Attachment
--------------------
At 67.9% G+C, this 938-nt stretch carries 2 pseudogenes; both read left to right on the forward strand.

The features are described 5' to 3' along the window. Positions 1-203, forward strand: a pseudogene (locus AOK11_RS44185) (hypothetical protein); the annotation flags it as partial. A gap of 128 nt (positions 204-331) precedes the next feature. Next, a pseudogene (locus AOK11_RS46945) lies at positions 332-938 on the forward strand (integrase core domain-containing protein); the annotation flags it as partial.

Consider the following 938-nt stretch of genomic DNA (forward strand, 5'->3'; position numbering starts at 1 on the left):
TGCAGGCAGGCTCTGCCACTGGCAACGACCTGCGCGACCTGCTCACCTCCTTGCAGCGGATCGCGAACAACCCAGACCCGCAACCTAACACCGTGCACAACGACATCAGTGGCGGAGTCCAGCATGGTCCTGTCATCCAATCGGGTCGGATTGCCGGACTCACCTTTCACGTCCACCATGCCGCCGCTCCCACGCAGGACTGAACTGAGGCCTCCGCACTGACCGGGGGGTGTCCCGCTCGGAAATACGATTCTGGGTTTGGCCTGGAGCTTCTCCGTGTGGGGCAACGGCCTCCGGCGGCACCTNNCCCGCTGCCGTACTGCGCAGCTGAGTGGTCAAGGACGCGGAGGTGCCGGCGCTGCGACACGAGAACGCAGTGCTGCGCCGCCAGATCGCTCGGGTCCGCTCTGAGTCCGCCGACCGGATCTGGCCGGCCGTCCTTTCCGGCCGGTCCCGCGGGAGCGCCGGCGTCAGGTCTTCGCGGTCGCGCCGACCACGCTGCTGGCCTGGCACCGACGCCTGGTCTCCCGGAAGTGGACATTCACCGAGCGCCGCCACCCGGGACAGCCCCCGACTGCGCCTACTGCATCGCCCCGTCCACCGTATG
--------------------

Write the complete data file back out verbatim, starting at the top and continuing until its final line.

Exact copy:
At 67.9% G+C, this 938-nt stretch carries 2 pseudogenes; both read left to right on the forward strand.

The features are described 5' to 3' along the window. Positions 1-203, forward strand: a pseudogene (locus AOK11_RS44185) (hypothetical protein); the annotation flags it as partial. A gap of 128 nt (positions 204-331) precedes the next feature. Next, a pseudogene (locus AOK11_RS46945) lies at positions 332-938 on the forward strand (integrase core domain-containing protein); the annotation flags it as partial.

Consider the following 938-nt stretch of genomic DNA (forward strand, 5'->3'; position numbering starts at 1 on the left):
TGCAGGCAGGCTCTGCCACTGGCAACGACCTGCGCGACCTGCTCACCTCCTTGCAGCGGATCGCGAACAACCCAGACCCGCAACCTAACACCGTGCACAACGACATCAGTGGCGGAGTCCAGCATGGTCCTGTCATCCAATCGGGTCGGATTGCCGGACTCACCTTTCACGTCCACCATGCCGCCGCTCCCACGCAGGACTGAACTGAGGCCTCCGCACTGACCGGGGGGTGTCCCGCTCGGAAATACGATTCTGGGTTTGGCCTGGAGCTTCTCCGTGTGGGGCAACGGCCTCCGGCGGCACCTNNCCCGCTGCCGTACTGCGCAGCTGAGTGGTCAAGGACGCGGAGGTGCCGGCGCTGCGACACGAGAACGCAGTGCTGCGCCGCCAGATCGCTCGGGTCCGCTCTGAGTCCGCCGACCGGATCTGGCCGGCCGTCCTTTCCGGCCGGTCCCGCGGGAGCGCCGGCGTCAGGTCTTCGCGGTCGCGCCGACCACGCTGCTGGCCTGGCACCGACGCCTGGTCTCCCGGAAGTGGACATTCACCGAGCGCCGCCACCCGGGACAGCCCCCGACTGCGCCTACTGCATCGCCCCGTCCACCGTATG